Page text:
That shit is P-E-R-F-E-C-T. Twelve out of ten. When Ste says, “Do you think I’m queer,” and Jamie says, “It doesn’t matter what I think,” it puts me out of my chair or the sofa or my desk every time. And when my boss or my students or my boyfriend asks what’s wrong, who has finally been fired, I show them that scene and wait for their euphoria too.

Other things happen in the film. There is gossip and deception. The boys become more comfortable with their respective sexualities. But none of that much mattered the first time I watched it. And it didn’t even matter that my notions of queer visibility were being formed by two white boys from England, as opposed to any of the black or brown faces that made up my immediate vicinity, because, at the end of the day, I’d never seen anyone come out to themselves (or anyone else) before.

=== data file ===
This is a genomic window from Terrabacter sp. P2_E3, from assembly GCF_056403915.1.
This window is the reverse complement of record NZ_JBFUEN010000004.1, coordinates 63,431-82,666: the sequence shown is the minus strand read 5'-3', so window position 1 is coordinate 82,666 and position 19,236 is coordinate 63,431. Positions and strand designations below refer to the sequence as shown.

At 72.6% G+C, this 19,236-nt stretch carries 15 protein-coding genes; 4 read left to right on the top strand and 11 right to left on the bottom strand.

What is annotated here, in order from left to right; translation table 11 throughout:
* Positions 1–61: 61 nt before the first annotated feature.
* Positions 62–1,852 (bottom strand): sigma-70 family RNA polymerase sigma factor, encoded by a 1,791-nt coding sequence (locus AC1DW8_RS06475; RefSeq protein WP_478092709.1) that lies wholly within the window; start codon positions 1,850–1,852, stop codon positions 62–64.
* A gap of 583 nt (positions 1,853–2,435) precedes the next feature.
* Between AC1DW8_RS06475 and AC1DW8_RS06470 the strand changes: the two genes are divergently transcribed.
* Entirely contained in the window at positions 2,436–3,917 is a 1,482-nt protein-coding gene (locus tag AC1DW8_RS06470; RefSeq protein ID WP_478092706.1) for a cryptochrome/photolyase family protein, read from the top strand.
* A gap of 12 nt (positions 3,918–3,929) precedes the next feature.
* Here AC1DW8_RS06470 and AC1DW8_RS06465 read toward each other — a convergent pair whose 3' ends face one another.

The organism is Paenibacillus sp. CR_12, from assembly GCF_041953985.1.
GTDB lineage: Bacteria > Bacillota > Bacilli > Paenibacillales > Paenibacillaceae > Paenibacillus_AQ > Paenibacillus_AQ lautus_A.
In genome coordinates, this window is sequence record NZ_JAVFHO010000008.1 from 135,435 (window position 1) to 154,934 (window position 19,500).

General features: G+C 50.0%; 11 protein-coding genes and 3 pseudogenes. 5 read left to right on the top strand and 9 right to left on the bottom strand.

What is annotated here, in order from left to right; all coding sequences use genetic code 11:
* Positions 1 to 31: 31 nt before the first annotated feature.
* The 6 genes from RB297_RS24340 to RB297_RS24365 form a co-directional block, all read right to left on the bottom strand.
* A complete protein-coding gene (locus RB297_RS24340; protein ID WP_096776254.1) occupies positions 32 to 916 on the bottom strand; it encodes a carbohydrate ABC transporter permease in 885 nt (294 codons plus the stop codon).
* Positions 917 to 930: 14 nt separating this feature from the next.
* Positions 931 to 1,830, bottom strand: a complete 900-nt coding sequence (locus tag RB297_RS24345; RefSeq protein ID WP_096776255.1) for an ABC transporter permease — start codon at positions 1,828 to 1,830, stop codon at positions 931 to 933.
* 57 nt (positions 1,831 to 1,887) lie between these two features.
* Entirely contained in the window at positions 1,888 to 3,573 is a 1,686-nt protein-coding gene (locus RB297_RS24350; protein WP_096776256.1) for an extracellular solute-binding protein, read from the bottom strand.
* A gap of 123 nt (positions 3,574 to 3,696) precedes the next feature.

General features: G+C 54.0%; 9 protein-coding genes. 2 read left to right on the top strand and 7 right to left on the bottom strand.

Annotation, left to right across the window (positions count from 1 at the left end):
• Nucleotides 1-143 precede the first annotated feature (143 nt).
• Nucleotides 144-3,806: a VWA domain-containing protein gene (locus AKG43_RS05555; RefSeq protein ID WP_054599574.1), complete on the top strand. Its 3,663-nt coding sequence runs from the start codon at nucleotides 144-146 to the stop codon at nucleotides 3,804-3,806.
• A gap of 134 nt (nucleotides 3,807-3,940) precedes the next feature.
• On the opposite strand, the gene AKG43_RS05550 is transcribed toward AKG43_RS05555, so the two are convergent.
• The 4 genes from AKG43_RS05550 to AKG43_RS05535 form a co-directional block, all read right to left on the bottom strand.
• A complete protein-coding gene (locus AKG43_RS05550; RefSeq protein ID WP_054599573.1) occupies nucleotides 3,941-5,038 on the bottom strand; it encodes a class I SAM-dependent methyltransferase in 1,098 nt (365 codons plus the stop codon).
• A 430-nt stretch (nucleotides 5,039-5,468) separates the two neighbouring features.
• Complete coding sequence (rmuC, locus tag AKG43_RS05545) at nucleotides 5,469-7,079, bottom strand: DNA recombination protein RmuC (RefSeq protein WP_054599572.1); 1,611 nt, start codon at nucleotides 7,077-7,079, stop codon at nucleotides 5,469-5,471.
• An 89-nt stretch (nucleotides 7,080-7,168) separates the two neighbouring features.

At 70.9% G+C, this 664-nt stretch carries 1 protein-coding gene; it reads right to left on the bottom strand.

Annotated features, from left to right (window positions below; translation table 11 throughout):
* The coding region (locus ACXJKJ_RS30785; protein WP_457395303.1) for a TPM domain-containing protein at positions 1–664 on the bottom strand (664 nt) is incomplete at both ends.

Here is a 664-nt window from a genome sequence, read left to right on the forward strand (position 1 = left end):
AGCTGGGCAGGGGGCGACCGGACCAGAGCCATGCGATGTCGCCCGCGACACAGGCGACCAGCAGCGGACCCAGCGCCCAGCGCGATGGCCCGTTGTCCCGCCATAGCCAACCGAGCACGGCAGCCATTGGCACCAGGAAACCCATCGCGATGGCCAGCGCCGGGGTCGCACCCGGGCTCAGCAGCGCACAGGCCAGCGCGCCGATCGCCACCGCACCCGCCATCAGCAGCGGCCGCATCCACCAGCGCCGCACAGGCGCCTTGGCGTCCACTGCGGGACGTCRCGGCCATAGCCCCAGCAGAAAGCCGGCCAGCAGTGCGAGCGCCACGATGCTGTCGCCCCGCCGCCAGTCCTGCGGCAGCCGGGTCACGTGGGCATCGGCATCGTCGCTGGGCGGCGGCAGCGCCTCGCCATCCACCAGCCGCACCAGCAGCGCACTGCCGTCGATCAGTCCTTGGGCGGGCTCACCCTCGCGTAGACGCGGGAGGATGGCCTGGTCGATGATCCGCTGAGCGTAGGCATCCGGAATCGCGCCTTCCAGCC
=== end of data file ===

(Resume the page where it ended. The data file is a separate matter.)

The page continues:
I felt like how toddlers feel when they tread water for the first time. Or when the cat finally lets you pet her and you realize maybe things are OK. Or when you’re at the taqueria and you don’t know if the card’s going to clear, but it does, and for a while you and the register guy are just standing there, like, “DUDE.”

Every coming-out scene is perfect. They’re all perfect in different ways. Which is a tremendously stupefying thing to hear, let alone say. But even if each of them is a tiny miracle, there are certainly a few different types, and because we’re really all just primates relying on ultimately reductive organization schemes, here are a handful (!) of the different ways characters come out on camera:

The Culminating Plot Point:

This is the most common one. It’s the first instance you think of. Many adult humans who spent time on Earth in 2005 have heard some variation of Brokeback Mountain’s “I wish I knew how to quit you”: